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Title page for ETD etd-07012008-012154


Type of Document Dissertation
Author Bruesewitz, Denise Ann
Author's Email Address dbruesew@waikato.ac.nz
URN etd-07012008-012154
Title The Effects of Invasive Zebra Mussels (Dreissena polymorpha) on Nitrogen Cycling in Freshwater Ecosystems of the Midwestern United States
Degree Doctor of Philosophy
Department Biological Sciences
Advisory Committee
Advisor Name Title
Jennifer L. Tank Committee Chair
David Lodge Committee Member
Gary Lamberti Committee Member
Stephen K. Hamilton Committee Member
Keywords
  • zebra mussels
  • nitrogen
  • denitrification
  • nitrification
  • ecology
  • ecosystem ecology
Date of Defense 2008-05-16
Availability restricted
Abstract
Many of the ecological consequences of human activities cannot be fully understood in isolation. The influence of practices such as industrial agriculture, increasing urbanization, international trade, and fossil fuel combustion have resulted in changes to the climate, biogeochemical cycles, land use, and mobility of organisms. My dissertation investigates the interactions between changing nitrogen (N) biogeochemistry and the presence of a prevalent invasive species, zebra mussels. The effects of zebra mussels on biogeochemical processes such as N cycling have not been extensively examined, but many characteristics of zebra mussels suggest that they have the potential to influence controls on N cycling in aquatic systems. The activities of zebra mussels may directly or indirectly affect substrate availability and oxidation–reduction (redox) potential, but this remains an understudied area linking invasion biology with ecosystem ecology.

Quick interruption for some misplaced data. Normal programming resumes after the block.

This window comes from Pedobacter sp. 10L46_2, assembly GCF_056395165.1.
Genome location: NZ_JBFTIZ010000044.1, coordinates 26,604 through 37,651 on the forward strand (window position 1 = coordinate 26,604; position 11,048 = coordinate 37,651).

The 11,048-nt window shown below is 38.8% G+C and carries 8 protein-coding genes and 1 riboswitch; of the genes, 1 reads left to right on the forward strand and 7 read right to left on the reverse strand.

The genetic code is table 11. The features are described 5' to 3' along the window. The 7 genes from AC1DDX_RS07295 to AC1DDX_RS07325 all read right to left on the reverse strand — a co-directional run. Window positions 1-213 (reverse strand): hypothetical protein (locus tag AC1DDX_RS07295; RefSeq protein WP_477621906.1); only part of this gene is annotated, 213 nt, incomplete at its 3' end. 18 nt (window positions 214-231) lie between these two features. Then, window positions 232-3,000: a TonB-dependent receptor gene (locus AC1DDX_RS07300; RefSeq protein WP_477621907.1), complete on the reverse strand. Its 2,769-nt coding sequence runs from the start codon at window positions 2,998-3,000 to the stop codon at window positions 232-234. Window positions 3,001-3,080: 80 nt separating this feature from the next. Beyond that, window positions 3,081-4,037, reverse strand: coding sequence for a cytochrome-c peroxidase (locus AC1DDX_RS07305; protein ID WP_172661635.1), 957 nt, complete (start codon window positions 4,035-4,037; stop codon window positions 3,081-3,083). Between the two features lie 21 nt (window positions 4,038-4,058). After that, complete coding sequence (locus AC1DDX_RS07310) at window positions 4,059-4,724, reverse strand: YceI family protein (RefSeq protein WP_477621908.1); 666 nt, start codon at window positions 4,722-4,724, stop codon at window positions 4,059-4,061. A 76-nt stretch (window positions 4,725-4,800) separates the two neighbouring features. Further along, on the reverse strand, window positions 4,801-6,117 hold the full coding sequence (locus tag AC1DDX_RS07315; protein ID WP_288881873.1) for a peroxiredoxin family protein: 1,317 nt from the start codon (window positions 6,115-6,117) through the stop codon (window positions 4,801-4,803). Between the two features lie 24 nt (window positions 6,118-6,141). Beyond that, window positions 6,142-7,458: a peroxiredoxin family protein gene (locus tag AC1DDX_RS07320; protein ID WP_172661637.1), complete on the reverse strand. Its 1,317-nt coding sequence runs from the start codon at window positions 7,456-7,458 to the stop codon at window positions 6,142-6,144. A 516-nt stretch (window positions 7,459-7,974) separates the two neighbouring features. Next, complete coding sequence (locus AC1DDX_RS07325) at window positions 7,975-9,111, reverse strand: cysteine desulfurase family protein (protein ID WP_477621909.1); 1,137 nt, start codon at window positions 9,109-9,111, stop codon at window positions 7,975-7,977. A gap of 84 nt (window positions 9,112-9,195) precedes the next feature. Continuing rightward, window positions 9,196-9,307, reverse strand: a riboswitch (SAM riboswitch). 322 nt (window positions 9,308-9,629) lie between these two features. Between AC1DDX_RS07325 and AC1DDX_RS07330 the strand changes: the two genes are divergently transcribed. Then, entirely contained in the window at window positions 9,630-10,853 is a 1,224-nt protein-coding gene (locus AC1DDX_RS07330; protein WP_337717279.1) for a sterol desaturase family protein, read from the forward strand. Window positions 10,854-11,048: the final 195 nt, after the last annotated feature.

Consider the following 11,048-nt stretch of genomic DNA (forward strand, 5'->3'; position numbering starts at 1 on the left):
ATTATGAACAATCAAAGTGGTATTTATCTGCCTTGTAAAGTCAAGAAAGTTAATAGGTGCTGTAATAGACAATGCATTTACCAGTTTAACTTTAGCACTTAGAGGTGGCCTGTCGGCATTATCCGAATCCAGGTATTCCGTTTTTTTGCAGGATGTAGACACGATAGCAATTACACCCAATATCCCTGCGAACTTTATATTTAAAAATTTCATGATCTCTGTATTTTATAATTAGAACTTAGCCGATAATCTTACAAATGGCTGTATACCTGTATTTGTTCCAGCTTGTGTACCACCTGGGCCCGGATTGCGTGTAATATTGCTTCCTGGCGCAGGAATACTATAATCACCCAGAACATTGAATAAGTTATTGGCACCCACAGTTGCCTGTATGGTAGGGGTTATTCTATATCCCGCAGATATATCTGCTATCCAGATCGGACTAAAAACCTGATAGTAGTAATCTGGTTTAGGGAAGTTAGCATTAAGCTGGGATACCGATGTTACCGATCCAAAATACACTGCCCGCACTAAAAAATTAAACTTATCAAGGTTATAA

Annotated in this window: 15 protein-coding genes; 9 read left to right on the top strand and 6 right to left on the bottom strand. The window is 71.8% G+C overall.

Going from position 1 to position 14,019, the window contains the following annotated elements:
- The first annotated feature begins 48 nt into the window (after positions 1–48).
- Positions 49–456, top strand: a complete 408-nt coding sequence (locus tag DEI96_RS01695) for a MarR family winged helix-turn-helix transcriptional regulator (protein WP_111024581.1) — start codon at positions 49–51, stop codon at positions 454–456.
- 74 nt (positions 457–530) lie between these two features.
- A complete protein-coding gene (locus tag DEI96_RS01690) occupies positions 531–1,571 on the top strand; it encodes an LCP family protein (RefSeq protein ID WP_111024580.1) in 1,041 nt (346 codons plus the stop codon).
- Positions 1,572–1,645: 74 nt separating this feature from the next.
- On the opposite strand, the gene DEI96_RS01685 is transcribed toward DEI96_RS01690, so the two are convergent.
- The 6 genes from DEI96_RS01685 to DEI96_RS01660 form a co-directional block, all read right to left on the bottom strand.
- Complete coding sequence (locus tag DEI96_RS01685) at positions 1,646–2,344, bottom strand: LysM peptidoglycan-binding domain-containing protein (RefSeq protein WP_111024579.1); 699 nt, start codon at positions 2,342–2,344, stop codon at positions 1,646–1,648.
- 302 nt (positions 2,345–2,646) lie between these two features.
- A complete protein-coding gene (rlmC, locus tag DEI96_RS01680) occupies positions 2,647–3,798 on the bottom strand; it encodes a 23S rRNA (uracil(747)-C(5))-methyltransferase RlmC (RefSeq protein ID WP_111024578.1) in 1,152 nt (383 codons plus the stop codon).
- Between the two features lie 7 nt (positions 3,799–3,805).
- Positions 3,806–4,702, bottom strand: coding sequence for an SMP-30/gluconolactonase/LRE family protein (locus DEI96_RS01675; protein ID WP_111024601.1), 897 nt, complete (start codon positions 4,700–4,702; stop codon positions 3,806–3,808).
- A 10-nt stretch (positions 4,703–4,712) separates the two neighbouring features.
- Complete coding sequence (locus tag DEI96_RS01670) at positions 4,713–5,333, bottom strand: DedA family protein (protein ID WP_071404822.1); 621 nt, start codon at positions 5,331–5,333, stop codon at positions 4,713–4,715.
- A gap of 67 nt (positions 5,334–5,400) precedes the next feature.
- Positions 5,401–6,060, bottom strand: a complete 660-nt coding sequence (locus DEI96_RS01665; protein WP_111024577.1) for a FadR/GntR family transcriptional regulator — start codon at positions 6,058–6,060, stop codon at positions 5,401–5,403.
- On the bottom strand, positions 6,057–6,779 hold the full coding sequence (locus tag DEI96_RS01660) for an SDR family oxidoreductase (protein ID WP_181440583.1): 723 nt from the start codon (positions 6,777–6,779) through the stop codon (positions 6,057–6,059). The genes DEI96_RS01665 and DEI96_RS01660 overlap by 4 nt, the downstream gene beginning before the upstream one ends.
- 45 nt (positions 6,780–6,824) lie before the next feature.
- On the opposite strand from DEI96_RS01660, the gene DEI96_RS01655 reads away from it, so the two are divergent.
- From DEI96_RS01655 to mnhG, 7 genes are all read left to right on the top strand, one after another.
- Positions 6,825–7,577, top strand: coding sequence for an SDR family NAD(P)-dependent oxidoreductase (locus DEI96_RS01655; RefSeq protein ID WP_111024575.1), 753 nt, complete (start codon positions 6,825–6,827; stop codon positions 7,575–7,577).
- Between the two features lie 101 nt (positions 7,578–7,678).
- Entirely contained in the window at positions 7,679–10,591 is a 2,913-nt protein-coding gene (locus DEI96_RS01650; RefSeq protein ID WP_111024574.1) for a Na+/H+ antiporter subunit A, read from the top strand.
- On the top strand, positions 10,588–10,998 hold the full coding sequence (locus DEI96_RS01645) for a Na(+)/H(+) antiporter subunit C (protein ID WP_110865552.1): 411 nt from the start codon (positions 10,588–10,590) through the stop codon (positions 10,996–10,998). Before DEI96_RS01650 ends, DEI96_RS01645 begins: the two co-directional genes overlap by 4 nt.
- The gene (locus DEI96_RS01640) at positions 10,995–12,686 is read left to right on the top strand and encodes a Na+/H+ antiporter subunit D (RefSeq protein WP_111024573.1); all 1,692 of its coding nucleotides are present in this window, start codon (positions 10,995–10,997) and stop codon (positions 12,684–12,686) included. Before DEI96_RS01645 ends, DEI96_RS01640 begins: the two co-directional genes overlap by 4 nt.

I have examined the relationship between N cycling and zebra mussels on multiple scales, incorporating seasonality and spatial variability across several different ecosystems. I have also included multiple lines of study, ranging from small-scale mesocosm experiments in the laboratory to large-scale experimental manipulations and field surveys of invaded ecosystems. I have extended the concept of ‘benthification’ (by which zebra mussels increase deposition and retention of particles in the littoral zone, thereby focusing productivity and nutrient cycling in littoral benthic habitats) to include the effects of zebra mussels on N cycling. In general, I have shown that zebra mussels strongly increase N availability to benthic sediments. This may result in significantly higher nitrification and denitrification rates in the presence of zebra mussels. However, seasonal and spatial variation of invaded ecosystems will amplify or diminish the effects of zebra mussels on N cycling. The increased N availabile to the benthos resulting from zebra mussel activity may have alternate fates during different times of the year. We know from previous work that denitrification rates can be high during the winter, and increased N availability to denitrifiers from zebra mussel activity may magnify this seasonal pattern in both lakes and rivers.

I have also shown that seasonal and spatial variation of biogeochemical cycles is an important characteristic of aquatic ecosystems, though both are often overlooked. My dissertation research highlights the importance of zebra mussels in altering N dynamics in freshwater ecosystems, and emphasizes the need for more research at the disciplinary intersection between biogeochemistry and invasion biology.

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